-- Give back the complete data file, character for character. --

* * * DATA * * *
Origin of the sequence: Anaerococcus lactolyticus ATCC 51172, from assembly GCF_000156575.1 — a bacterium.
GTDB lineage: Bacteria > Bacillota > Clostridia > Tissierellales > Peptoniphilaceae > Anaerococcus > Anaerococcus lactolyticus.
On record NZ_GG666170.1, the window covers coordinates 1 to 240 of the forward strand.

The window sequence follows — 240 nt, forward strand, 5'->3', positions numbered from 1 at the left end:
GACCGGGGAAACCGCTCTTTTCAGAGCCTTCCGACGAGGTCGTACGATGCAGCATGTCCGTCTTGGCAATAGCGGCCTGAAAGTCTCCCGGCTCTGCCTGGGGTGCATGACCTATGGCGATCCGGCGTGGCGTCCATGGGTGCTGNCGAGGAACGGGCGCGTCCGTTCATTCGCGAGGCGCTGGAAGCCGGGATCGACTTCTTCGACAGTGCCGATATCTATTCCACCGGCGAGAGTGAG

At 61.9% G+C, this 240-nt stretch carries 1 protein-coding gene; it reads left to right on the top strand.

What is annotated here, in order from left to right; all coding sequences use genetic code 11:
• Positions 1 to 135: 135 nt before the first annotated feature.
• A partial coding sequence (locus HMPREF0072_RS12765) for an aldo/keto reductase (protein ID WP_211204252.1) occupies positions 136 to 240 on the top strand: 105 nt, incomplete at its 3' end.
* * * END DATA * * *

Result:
Origin of the sequence: Anaerococcus lactolyticus ATCC 51172, from assembly GCF_000156575.1 — a bacterium.
GTDB lineage: Bacteria > Bacillota > Clostridia > Tissierellales > Peptoniphilaceae > Anaerococcus > Anaerococcus lactolyticus.
On record NZ_GG666170.1, the window covers coordinates 1 to 240 of the forward strand.

The window sequence follows — 240 nt, forward strand, 5'->3', positions numbered from 1 at the left end:
GACCGGGGAAACCGCTCTTTTCAGAGCCTTCCGACGAGGTCGTACGATGCAGCATGTCCGTCTTGGCAATAGCGGCCTGAAAGTCTCCCGGCTCTGCCTGGGGTGCATGACCTATGGCGATCCGGCGTGGCGTCCATGGGTGCTGNCGAGGAACGGGCGCGTCCGTTCATTCGCGAGGCGCTGGAAGCCGGGATCGACTTCTTCGACAGTGCCGATATCTATTCCACCGGCGAGAGTGAG

At 61.9% G+C, this 240-nt stretch carries 1 protein-coding gene; it reads left to right on the top strand.

What is annotated here, in order from left to right; all coding sequences use genetic code 11:
• Positions 1 to 135: 135 nt before the first annotated feature.
• A partial coding sequence (locus HMPREF0072_RS12765) for an aldo/keto reductase (protein ID WP_211204252.1) occupies positions 136 to 240 on the top strand: 105 nt, incomplete at its 3' end.